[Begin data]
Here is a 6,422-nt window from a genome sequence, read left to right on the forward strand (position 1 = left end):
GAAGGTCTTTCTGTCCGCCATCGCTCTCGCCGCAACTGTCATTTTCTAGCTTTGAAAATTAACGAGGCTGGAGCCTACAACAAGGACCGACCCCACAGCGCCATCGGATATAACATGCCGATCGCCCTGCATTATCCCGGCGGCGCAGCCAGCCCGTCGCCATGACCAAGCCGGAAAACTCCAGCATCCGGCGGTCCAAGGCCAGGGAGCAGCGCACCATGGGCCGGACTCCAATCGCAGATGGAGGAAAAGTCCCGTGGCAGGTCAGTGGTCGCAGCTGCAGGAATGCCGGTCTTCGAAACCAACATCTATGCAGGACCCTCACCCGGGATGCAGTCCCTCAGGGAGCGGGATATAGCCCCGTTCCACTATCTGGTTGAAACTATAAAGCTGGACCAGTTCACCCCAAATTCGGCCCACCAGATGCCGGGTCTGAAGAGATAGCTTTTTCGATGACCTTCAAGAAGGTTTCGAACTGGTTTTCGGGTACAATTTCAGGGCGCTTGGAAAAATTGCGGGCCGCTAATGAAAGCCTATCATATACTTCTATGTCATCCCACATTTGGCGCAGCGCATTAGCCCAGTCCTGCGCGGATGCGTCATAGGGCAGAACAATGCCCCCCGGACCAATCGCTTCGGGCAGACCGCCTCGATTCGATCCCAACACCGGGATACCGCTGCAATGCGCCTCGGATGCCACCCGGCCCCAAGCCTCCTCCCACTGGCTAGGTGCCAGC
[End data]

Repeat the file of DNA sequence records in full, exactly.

Here is a 6,422-nt window from a genome sequence, read left to right on the forward strand (position 1 = left end):
GAAGGTCTTTCTGTCCGCCATCGCTCTCGCCGCAACTGTCATTTTCTAGCTTTGAAAATTAACGAGGCTGGAGCCTACAACAAGGACCGACCCCACAGCGCCATCGGATATAACATGCCGATCGCCCTGCATTATCCCGGCGGCGCAGCCAGCCCGTCGCCATGACCAAGCCGGAAAACTCCAGCATCCGGCGGTCCAAGGCCAGGGAGCAGCGCACCATGGGCCGGACTCCAATCGCAGATGGAGGAAAAGTCCCGTGGCAGGTCAGTGGTCGCAGCTGCAGGAATGCCGGTCTTCGAAACCAACATCTATGCAGGACCCTCACCCGGGATGCAGTCCCTCAGGGAGCGGGATATAGCCCCGTTCCACTATCTGGTTGAAACTATAAAGCTGGACCAGTTCACCCCAAATTCGGCCCACCAGATGCCGGGTCTGAAGAGATAGCTTTTTCGATGACCTTCAAGAAGGTTTCGAACTGGTTTTCGGGTACAATTTCAGGGCGCTTGGAAAAATTGCGGGCCGCTAATGAAAGCCTATCATATACTTCTATGTCATCCCACATTTGGCGCAGCGCATTAGCCCAGTCCTGCGCGGATGCGTCATAGGGCAGAACAATGCCCCCCGGACCAATCGCTTCGGGCAGACCGCCTCGATTCGATCCCAACACCGGGATACCGCTGCAATGCGCCTCGGATGCCACCCGGCCCCAAGCCTCCTCCCACTGGCTAGGTGCCAGC